On The Buses: The time of our life

The trouble with having the time of your life is that you need someone to come along and tell you that that’s what you’re having. Otherwise you won’t know till years later. At the time you’re too busy having it.

But the arrival of the cricket season coinciding with an unseasonally hot and sunny weekend a week ago alerted me to the fact that summer’s not so far away and one thing I am certain of is that when I do have the time of my life it will be during British Summer Time (BST) which is the same as Shirts-Off Time (SOT), this being a time of year where, in certain parts of our city, the first rays of warm sunshine are like a klaxon alerting male citizens that their previously comfortable upper garments are in fact made of prickly thorns and crawling with insects and need to be removed as soon as possible to allow air to circulate around the torso and arms and let our tattoos breathe. The most serious case of this I’ve ever seen was in Armley, where I once found myself on a particularly hot day and during the course of a little over an hour sitting in my friend’s yard I did not see a single man who wasn’t stripped to the waist. It was only returning there on a rainy day and seeing people fully-clothed which prevented me from immediately pledging to run 50 marathons in 50 days to help the plight of the Unclothed Armleyites.

British Summer Time is obviously marked by longer days. Most of us notice the longer evenings and in my mind, during the depths of winter, I conjure up bucolic pictures of summer evenings which involve punting on a river while sipping a flute of champagne and wearing a straw boater when it will actually be spent shaking my fist at a bare-chested quad-biker who is intent on bringing cacophonous discord to the streets of LS11.

And here lies my problem. The idea of summer is infinitely better than the reality. On cold, dark February days, with the frozen rain coming at me horizontally, I will feel my mind drift to visions of golden light spilling across fields where I am having a picnic with my friends. We are happy, eating, drinking wine perhaps, while a couple of our number play guitars. A calf comes up and nuzzles my neck and we all laugh before bursting into spontaneous song. Obviously, if I ever found myself in a field in summertime I would be plagued by biting insects and a thunder storm would be brewing. And when I eventually got back home that night it would be too humid to sleep.

But before summer commences we have just passed through Easter – the poor man’s Christmas. While I respect any holiday which builds itself around the consumption of chocolate, I have to say that it needs to develop its franchise. Christmas has a massive build-up: weeks of parties, a huge number of dedicated pop songs, specific decorations, gifts, shopping for gifts (and the resulting boost to the country’s economy), a genuine culture of boozy overindulgence, Bing Crosby, Santa and fake snow. Easter has chocolate eggs and the occasional rabbit. It’s as if it isn’t trying. Still, I happily partook of chocolate, even if I did so with a slightly critical air at Easter’s slacker approach. And of course now we are past Easter it is straight into the two Bank Holidays of May, by which point it is more or less compulsory to be involved in barbecues, excessive drinking and watching the Britain’s Got Talent finals, the last among these being the official state-recognised beginning of summer’s dog days.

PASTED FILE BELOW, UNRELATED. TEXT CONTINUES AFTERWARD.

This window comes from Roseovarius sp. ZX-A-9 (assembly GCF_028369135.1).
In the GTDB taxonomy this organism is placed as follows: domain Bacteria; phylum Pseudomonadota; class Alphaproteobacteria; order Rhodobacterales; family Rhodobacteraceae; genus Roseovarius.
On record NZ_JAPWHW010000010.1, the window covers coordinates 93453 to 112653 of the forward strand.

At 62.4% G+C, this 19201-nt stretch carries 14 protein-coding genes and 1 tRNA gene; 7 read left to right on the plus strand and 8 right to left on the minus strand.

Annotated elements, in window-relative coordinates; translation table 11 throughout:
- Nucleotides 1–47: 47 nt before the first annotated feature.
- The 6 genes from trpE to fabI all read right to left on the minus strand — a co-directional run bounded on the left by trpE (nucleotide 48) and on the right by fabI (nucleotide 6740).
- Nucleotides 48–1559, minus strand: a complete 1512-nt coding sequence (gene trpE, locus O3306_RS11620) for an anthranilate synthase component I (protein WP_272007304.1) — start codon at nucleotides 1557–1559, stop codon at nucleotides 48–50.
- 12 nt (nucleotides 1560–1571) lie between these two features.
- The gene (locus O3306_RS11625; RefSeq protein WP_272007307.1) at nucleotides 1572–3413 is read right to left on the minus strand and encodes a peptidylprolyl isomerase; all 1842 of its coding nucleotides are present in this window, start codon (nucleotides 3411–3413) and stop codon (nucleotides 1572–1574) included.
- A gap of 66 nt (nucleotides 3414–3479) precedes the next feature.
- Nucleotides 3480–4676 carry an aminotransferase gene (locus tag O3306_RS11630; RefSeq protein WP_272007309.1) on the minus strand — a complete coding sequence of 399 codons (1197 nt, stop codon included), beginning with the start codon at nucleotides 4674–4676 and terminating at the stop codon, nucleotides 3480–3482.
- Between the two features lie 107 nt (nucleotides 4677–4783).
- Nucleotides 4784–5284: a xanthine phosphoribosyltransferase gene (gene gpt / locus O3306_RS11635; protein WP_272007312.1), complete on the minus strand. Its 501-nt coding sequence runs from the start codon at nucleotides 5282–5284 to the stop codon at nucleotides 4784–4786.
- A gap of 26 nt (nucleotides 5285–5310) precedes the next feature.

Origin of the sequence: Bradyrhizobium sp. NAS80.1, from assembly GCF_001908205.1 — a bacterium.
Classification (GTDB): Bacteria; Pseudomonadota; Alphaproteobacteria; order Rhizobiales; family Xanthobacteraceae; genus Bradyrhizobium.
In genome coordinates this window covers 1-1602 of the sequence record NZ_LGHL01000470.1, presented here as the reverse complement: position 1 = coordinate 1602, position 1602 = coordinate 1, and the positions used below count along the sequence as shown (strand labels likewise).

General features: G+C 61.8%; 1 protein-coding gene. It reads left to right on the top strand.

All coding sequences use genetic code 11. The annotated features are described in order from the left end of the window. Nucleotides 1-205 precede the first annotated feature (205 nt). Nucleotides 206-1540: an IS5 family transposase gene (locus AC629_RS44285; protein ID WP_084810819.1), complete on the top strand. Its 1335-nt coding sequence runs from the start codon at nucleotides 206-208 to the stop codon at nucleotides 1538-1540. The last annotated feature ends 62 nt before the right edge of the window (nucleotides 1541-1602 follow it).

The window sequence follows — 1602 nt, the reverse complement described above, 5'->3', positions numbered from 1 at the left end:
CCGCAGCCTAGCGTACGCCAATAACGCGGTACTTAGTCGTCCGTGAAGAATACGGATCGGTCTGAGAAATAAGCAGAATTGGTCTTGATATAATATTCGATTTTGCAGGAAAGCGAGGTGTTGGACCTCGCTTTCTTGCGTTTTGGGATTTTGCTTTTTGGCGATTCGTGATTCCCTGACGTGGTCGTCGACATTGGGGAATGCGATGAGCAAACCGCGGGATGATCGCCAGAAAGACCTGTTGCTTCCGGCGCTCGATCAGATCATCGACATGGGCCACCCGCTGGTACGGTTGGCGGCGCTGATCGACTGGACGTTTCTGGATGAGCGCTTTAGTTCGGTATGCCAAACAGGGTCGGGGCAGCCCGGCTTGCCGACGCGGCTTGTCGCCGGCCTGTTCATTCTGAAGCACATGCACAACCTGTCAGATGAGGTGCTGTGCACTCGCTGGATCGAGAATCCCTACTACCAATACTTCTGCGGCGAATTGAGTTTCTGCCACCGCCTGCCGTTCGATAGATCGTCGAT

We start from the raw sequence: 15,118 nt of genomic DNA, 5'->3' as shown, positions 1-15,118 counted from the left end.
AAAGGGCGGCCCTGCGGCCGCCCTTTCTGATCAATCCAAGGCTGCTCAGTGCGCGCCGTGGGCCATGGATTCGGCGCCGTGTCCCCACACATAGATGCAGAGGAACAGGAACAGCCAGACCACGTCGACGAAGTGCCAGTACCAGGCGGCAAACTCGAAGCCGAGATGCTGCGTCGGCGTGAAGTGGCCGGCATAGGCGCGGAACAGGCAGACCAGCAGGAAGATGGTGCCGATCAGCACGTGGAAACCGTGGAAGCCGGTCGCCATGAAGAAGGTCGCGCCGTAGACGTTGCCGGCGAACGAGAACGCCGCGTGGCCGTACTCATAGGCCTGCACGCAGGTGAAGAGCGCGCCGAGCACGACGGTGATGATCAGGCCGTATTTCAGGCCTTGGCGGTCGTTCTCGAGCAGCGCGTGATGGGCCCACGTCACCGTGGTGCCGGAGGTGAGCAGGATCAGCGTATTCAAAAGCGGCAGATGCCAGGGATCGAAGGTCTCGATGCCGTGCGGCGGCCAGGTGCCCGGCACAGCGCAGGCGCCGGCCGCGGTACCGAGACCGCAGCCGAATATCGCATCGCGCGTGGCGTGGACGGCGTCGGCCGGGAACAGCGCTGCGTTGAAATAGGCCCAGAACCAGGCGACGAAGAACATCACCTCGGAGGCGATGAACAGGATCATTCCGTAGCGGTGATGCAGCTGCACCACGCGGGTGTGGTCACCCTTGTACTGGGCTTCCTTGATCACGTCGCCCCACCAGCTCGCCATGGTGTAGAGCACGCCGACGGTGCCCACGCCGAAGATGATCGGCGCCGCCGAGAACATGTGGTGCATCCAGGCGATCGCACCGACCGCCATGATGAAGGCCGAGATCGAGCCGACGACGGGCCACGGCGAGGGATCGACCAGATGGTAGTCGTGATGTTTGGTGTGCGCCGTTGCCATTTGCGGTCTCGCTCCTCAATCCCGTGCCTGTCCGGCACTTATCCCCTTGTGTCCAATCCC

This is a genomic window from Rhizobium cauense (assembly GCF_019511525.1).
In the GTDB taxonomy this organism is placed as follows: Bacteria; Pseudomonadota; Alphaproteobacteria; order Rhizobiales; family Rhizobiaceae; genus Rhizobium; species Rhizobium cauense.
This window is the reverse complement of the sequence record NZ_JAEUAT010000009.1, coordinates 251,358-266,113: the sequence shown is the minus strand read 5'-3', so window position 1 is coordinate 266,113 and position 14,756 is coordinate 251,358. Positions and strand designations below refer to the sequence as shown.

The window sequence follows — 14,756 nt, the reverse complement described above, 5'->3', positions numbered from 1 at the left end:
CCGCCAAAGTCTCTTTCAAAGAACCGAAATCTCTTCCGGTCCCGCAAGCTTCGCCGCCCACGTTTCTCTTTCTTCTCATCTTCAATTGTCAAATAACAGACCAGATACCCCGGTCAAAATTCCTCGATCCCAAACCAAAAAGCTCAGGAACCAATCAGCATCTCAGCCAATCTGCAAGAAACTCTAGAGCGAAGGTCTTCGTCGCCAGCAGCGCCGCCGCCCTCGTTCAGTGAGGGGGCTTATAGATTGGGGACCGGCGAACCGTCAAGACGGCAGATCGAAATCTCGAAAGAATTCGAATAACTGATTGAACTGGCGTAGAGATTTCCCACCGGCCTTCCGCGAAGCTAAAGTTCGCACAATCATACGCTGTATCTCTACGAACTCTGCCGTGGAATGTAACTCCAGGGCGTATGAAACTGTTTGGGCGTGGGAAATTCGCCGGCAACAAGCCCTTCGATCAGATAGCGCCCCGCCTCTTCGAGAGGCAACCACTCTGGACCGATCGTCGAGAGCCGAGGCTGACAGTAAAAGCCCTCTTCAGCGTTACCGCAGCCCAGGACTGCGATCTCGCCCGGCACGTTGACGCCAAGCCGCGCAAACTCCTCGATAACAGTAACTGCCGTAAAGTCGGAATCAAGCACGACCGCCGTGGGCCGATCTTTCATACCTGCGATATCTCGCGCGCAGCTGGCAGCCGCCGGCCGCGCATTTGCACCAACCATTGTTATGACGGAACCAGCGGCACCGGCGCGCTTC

Of course I accept that summer will be a disappointment. It will rain too much. It will be humid too often. I will get bitten by insects. It will probably flood in one of the more expensive areas of the country. The newspapers will moan that it’s either too wet or too hot. If it doesn’t rain for three days in a row there will be a water shortage. There will be an increase in stories about skin cancer, the danger of barbecued food, the spread of killer mosquitos, the risk of forest fires and so on and so on. And we will all moan constantly. But secretly we will love every minute of it and store up all the heat in our memories to see us through the next winter with only the joys of Christmas to break up the misery.

And the long days will make me think of when I used to start work at 6am, doing the favourite of all the many terrible jobs I’ve had. Not the one where I spent a month hidden in a computer room making a Euro’96 advent calendar but the one where I spent the vast majority of my time doing newspaper quizzes and writing joky letters to celebrities like Chas’n’Dave or hiding around corners to ambush the people who started at 6.45am or laughing at my colleague’s impersonation of Chewbacca. That being the job where another of my colleagues produced a list that they had secretly compiled over a period of several years itemising all the different ways that I had taken the mickey out of them. Because they haven’t invented the job that I won’t start messing about at as soon as the nice weather comes. It’s very nearly time to have the time of our lives and I can’t wait..